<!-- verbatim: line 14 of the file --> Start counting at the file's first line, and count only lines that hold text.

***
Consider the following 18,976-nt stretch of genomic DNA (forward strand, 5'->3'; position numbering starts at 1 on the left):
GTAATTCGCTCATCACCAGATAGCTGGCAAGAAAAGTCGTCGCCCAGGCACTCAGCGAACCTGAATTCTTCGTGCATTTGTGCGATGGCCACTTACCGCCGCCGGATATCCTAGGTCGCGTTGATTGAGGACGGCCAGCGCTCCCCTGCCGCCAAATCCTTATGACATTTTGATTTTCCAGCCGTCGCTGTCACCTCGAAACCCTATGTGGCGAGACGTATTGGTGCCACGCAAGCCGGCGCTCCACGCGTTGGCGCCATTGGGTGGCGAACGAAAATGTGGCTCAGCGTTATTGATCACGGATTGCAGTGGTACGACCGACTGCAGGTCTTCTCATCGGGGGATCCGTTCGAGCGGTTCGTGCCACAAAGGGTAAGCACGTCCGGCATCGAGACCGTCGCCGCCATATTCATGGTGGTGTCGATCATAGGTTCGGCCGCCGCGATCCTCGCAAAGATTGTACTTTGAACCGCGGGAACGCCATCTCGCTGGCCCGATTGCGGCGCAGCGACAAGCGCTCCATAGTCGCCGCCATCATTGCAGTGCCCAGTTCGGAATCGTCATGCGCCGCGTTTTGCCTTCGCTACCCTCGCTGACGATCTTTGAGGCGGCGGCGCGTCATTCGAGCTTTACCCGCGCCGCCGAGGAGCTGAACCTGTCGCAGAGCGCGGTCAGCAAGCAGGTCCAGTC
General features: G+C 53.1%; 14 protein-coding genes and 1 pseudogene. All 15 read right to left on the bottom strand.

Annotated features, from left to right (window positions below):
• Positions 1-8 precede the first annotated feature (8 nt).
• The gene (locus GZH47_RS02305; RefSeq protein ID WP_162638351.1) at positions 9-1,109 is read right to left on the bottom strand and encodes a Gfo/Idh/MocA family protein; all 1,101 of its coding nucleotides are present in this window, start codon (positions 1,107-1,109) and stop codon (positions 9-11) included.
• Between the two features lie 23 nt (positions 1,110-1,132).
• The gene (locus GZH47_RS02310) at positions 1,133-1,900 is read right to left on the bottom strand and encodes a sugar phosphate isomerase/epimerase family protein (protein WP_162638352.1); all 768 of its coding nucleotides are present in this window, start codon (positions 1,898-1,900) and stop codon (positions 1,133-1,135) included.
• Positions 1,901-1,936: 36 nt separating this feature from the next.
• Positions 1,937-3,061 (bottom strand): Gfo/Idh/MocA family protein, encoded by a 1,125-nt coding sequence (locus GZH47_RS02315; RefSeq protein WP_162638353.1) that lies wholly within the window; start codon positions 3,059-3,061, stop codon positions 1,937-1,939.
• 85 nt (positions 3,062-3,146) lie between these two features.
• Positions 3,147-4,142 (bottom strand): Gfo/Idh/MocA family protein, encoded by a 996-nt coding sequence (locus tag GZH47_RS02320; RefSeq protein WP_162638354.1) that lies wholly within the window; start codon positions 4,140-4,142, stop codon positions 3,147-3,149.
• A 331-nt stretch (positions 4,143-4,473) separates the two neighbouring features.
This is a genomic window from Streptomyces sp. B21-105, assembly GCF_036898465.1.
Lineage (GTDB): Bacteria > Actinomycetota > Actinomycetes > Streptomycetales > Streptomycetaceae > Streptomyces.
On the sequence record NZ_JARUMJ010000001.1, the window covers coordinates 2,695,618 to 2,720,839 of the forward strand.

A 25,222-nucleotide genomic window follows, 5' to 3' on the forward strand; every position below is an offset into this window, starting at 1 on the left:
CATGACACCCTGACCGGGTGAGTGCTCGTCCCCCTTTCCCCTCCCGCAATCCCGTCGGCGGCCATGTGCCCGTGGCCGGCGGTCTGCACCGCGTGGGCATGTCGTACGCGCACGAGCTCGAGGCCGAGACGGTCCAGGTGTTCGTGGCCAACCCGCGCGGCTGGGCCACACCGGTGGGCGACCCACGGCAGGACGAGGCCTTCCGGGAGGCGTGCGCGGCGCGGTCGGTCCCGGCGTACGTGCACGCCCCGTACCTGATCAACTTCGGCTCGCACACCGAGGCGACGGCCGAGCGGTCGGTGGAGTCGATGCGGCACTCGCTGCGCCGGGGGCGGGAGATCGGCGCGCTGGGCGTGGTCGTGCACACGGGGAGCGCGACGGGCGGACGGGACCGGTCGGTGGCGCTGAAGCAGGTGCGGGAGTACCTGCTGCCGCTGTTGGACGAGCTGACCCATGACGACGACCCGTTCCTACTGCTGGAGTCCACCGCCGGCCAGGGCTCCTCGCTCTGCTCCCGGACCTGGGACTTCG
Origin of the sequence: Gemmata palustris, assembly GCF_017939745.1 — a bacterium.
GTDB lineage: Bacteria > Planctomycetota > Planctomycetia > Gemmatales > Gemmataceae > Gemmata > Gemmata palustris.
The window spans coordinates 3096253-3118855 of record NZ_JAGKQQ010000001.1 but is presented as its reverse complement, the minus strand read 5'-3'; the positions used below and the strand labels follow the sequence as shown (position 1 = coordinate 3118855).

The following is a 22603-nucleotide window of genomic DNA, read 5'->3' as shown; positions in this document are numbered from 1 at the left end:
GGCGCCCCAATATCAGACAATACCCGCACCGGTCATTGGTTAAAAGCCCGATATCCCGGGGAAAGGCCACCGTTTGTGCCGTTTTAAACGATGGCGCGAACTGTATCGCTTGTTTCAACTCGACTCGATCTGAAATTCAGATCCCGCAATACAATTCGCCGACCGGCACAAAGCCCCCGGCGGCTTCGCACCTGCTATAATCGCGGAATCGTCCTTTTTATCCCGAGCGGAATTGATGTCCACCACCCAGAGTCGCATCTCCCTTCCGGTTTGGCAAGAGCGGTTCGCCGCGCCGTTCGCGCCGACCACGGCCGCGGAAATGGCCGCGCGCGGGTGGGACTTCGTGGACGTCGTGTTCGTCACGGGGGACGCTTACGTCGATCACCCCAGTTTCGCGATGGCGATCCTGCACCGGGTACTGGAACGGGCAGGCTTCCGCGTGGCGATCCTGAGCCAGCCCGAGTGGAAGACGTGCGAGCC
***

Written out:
This is a genomic window from Streptomyces sp. B21-105, assembly GCF_036898465.1.